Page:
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Hoffmann, R. A wiki for the life sciences where authorship matters. Nature Genetics (2008)
 
 
 
 
 

Allelic loss at Drosophila patched gene is highly prevalent in Basal and squamous cell carcinomas of the skin.

The human homolog of the Drosophila Patched gene (PTCH), located at chromosome 9q22.3, is frequently altered in both nevoid basal cell carcinoma syndrome, and sporadic basal cell carcinomas (BCCs). However, alteration of the PTCH gene locus has been poorly studied in squamous cell carcinoma ( SCC). We analyzed loss of heterozygosity (LOH) at five markers in and around the PTCH gene in 276 keratinocyte tumors from a population-based study in New Hampshire. We found a high prevalence of any 9q22.3 LOH in both BCC (75.5%) and SCC (60.8%), with BCC being significantly more likely to have LOH than SCC (P<0.009). The PTCH gene was specifically lost in 60% of BCC, and 50% of SCC tumors. Among SCC tumors, 9q22 LOH was significantly more likely to occur in those who tend to burn (P<0.05), and this association was strongest for tumors that occurred on sun-exposed areas of the body (P<0.04). Additionally, 9q22 LOH occurred more frequently in SCC tumors associated with a history of severe sunburns (P<0.08). Thus, in our large, population-based sample, 9q22 loss, including PTCH, was highly prevalent in both BCC and SCC. Overall, these data support the hypothesis that PTCH loss is a common, early lesion for SCC and BCC.[1]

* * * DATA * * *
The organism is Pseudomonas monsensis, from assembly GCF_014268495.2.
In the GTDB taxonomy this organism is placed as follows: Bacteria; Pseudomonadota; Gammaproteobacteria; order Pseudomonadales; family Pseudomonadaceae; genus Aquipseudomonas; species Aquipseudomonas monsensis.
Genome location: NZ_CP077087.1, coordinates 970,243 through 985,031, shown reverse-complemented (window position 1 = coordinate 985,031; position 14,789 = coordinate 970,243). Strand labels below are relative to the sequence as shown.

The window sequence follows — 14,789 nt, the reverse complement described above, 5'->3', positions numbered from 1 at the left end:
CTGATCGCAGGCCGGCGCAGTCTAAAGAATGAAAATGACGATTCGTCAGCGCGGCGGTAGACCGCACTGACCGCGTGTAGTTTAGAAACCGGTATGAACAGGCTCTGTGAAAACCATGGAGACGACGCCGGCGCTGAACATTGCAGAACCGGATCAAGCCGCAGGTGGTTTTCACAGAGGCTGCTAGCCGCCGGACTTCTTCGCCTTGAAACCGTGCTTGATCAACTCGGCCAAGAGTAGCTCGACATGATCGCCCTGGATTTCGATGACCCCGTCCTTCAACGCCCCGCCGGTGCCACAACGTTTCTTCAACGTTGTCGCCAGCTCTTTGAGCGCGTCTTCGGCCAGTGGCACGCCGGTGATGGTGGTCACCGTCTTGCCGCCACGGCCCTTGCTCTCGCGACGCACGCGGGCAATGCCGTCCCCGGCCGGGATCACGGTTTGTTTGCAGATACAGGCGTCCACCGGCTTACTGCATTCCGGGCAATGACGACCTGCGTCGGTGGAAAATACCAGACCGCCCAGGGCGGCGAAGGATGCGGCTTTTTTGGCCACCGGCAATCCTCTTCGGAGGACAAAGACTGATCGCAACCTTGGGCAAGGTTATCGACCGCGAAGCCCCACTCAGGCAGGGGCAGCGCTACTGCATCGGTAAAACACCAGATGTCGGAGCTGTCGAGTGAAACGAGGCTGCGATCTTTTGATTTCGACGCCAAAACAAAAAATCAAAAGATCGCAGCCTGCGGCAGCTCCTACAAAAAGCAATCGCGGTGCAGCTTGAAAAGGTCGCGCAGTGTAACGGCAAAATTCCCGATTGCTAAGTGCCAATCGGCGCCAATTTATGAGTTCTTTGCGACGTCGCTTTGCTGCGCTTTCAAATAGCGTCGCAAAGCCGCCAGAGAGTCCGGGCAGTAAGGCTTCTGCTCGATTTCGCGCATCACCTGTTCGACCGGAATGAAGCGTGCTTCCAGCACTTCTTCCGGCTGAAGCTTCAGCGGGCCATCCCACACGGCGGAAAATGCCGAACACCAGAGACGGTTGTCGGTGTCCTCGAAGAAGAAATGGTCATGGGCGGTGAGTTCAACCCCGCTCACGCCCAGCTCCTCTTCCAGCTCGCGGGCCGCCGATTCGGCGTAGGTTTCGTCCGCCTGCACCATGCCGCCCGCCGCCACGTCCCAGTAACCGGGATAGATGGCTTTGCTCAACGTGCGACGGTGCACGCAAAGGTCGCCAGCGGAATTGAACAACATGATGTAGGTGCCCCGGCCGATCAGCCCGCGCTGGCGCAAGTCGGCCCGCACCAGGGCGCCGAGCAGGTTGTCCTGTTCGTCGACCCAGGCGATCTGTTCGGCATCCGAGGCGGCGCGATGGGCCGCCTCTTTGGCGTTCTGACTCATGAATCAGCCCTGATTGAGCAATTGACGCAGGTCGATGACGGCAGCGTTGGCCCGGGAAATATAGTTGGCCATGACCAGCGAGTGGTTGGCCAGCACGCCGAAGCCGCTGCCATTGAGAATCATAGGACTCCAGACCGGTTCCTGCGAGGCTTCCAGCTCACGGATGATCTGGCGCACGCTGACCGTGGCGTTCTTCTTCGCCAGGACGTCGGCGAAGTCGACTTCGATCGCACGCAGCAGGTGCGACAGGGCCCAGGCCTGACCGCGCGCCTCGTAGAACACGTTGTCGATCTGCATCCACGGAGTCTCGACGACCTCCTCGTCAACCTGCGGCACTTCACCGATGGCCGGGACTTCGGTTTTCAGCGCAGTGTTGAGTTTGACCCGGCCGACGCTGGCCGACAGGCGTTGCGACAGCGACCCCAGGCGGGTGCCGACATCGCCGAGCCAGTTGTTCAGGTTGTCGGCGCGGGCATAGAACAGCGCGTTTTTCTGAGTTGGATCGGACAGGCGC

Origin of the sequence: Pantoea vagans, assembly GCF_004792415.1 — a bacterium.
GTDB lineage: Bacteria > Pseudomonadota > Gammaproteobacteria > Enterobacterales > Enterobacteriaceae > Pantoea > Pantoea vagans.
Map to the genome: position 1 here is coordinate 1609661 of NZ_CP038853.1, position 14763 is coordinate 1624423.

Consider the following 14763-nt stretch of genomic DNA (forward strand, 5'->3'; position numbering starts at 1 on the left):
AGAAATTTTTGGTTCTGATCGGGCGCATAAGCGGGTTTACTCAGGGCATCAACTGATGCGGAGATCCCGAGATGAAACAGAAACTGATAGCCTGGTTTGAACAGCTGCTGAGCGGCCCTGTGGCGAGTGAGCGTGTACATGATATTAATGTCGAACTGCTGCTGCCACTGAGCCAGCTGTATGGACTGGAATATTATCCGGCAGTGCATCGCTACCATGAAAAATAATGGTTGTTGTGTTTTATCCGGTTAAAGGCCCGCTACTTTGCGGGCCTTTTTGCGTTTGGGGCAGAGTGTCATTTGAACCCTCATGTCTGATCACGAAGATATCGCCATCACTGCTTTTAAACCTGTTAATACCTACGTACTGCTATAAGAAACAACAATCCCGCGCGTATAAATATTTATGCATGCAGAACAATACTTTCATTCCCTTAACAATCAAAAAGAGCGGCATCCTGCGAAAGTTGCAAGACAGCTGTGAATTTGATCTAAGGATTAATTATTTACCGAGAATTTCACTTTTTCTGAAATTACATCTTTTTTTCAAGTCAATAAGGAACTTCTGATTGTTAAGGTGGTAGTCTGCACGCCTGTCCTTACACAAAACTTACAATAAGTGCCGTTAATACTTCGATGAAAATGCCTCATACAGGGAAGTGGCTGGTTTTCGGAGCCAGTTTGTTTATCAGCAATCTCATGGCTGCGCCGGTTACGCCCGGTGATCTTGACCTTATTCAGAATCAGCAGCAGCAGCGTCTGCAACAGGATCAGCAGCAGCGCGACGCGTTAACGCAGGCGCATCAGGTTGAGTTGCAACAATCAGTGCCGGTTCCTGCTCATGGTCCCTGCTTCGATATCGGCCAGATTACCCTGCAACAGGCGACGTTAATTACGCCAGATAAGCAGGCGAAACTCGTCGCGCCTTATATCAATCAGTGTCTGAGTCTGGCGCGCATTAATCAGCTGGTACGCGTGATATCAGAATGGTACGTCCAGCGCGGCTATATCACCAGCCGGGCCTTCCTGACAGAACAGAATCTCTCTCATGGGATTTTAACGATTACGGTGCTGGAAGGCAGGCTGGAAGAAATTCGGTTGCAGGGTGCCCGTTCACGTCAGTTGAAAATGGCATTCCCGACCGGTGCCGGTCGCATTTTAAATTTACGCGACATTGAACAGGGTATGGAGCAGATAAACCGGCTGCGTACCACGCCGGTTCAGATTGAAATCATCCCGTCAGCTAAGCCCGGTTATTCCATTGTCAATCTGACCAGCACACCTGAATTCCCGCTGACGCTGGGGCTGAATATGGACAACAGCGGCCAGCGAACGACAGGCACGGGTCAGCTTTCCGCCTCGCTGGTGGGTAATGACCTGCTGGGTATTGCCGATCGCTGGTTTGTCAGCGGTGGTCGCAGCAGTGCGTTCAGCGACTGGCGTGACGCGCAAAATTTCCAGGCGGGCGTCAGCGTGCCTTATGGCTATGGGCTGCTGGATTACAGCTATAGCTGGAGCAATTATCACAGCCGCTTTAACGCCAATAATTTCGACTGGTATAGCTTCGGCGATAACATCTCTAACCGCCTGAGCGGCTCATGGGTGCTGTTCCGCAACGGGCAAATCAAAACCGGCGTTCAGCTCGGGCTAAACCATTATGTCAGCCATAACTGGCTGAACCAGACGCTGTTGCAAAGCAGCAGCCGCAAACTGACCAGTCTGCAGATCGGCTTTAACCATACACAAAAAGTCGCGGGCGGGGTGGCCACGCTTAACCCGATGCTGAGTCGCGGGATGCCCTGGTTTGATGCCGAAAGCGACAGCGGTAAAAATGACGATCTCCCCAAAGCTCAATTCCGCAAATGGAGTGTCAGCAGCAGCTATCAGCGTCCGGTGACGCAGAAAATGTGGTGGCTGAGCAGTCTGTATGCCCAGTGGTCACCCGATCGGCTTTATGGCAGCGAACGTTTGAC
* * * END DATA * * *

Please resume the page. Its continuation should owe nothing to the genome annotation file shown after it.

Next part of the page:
References

  1. Allelic loss at Drosophila patched gene is highly prevalent in Basal and squamous cell carcinomas of the skin. Danaee, H., Karagas, M.R., Kelsey, K.T., Perry, A.E., Nelson, H.H. J. Invest. Dermatol. (2006) [Pubmed]
 
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